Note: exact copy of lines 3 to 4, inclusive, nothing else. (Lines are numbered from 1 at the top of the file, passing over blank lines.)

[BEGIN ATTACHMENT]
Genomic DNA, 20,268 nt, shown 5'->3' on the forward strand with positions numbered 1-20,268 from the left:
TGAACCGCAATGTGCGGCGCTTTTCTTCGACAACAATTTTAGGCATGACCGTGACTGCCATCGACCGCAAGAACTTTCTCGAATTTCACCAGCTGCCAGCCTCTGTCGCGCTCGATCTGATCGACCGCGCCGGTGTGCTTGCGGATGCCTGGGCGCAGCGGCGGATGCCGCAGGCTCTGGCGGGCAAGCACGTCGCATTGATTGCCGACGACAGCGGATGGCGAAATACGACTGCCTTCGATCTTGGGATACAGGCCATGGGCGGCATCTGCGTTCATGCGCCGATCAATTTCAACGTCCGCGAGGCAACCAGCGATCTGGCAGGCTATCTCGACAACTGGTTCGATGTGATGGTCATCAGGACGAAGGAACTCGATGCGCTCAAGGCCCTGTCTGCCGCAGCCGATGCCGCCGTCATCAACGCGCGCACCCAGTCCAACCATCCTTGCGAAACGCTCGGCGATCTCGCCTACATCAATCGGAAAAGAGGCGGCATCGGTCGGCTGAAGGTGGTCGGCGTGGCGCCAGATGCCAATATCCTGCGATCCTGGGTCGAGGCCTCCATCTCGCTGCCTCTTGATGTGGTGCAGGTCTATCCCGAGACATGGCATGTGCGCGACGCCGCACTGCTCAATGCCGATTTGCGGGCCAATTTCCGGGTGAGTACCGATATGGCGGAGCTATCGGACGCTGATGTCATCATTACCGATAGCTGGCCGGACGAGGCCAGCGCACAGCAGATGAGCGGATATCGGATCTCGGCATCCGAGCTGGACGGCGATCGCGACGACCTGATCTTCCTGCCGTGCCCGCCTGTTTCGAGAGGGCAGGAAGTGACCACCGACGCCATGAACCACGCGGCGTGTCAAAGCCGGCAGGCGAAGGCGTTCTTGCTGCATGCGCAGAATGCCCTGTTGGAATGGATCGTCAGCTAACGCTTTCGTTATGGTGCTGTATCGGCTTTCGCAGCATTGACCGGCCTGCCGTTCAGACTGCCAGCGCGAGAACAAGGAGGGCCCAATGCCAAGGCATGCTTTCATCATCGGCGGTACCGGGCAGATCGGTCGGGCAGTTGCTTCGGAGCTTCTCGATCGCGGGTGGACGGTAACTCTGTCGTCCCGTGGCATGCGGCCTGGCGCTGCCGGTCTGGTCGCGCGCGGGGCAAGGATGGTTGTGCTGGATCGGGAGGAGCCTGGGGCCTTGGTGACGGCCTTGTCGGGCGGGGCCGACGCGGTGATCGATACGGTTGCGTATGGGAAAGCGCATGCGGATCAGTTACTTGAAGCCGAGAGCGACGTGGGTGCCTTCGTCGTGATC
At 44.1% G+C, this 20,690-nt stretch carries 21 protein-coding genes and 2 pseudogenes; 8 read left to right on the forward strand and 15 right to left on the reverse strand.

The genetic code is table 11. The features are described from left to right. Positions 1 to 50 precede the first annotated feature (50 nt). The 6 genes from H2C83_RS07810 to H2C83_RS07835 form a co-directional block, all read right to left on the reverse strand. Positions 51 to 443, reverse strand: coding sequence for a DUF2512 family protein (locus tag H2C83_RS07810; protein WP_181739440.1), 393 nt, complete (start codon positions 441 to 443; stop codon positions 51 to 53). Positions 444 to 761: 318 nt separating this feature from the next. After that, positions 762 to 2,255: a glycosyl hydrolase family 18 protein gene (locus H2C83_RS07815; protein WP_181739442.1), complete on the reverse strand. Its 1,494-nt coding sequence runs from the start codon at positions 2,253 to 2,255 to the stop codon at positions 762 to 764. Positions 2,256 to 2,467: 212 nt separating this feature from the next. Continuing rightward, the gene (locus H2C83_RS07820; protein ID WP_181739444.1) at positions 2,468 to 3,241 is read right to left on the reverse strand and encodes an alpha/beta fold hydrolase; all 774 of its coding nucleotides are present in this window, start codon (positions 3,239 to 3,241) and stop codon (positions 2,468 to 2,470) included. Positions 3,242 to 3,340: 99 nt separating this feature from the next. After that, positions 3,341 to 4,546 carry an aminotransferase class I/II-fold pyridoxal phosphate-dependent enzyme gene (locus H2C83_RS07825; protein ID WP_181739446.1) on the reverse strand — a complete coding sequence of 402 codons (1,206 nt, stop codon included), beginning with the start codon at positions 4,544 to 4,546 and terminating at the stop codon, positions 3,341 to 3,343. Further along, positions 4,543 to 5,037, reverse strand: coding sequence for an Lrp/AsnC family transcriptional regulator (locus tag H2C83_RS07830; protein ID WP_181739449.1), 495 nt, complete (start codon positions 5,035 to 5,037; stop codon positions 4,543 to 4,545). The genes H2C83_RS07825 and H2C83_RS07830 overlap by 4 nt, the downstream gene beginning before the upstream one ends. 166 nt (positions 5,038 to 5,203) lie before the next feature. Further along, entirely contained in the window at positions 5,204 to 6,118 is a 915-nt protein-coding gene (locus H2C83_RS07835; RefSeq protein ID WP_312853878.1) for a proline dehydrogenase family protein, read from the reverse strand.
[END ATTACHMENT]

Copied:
At 44.1% G+C, this 20,690-nt stretch carries 21 protein-coding genes and 2 pseudogenes; 8 read left to right on the forward strand and 15 right to left on the reverse strand.

The genetic code is table 11. The features are described from left to right. Positions 1 to 50 precede the first annotated feature (50 nt). The 6 genes from H2C83_RS07810 to H2C83_RS07835 form a co-directional block, all read right to left on the reverse strand. Positions 51 to 443, reverse strand: coding sequence for a DUF2512 family protein (locus tag H2C83_RS07810; protein WP_181739440.1), 393 nt, complete (start codon positions 441 to 443; stop codon positions 51 to 53). Positions 444 to 761: 318 nt separating this feature from the next. After that, positions 762 to 2,255: a glycosyl hydrolase family 18 protein gene (locus H2C83_RS07815; protein WP_181739442.1), complete on the reverse strand. Its 1,494-nt coding sequence runs from the start codon at positions 2,253 to 2,255 to the stop codon at positions 762 to 764. Positions 2,256 to 2,467: 212 nt separating this feature from the next. Continuing rightward, the gene (locus H2C83_RS07820; protein ID WP_181739444.1) at positions 2,468 to 3,241 is read right to left on the reverse strand and encodes an alpha/beta fold hydrolase; all 774 of its coding nucleotides are present in this window, start codon (positions 3,239 to 3,241) and stop codon (positions 2,468 to 2,470) included. Positions 3,242 to 3,340: 99 nt separating this feature from the next. After that, positions 3,341 to 4,546 carry an aminotransferase class I/II-fold pyridoxal phosphate-dependent enzyme gene (locus H2C83_RS07825; protein ID WP_181739446.1) on the reverse strand — a complete coding sequence of 402 codons (1,206 nt, stop codon included), beginning with the start codon at positions 4,544 to 4,546 and terminating at the stop codon, positions 3,341 to 3,343. Further along, positions 4,543 to 5,037, reverse strand: coding sequence for an Lrp/AsnC family transcriptional regulator (locus tag H2C83_RS07830; protein ID WP_181739449.1), 495 nt, complete (start codon positions 5,035 to 5,037; stop codon positions 4,543 to 4,545). The genes H2C83_RS07825 and H2C83_RS07830 overlap by 4 nt, the downstream gene beginning before the upstream one ends. 166 nt (positions 5,038 to 5,203) lie before the next feature. Further along, entirely contained in the window at positions 5,204 to 6,118 is a 915-nt protein-coding gene (locus H2C83_RS07835; RefSeq protein ID WP_312853878.1) for a proline dehydrogenase family protein, read from the reverse strand.